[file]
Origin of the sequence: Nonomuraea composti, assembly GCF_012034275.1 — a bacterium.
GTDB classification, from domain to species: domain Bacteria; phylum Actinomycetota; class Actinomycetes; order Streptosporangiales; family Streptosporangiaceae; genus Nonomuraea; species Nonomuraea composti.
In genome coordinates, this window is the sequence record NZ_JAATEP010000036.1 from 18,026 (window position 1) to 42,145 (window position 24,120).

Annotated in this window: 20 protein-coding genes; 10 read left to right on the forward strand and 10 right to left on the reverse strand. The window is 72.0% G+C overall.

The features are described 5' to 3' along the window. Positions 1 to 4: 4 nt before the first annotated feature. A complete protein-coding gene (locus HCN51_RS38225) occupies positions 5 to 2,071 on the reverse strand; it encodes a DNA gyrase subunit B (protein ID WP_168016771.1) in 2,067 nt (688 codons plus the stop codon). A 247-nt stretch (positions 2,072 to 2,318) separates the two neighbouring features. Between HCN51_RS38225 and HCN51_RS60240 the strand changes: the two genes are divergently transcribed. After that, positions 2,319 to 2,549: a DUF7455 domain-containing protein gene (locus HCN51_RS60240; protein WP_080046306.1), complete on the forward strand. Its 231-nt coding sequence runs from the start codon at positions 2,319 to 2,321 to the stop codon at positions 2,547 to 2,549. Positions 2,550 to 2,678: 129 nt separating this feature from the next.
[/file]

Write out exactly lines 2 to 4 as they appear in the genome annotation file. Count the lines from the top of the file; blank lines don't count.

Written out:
GTDB classification, from domain to species: domain Bacteria; phylum Actinomycetota; class Actinomycetes; order Streptosporangiales; family Streptosporangiaceae; genus Nonomuraea; species Nonomuraea composti.
In genome coordinates, this window is the sequence record NZ_JAATEP010000036.1 from 18,026 (window position 1) to 42,145 (window position 24,120).

Annotated in this window: 20 protein-coding genes; 10 read left to right on the forward strand and 10 right to left on the reverse strand. The window is 72.0% G+C overall.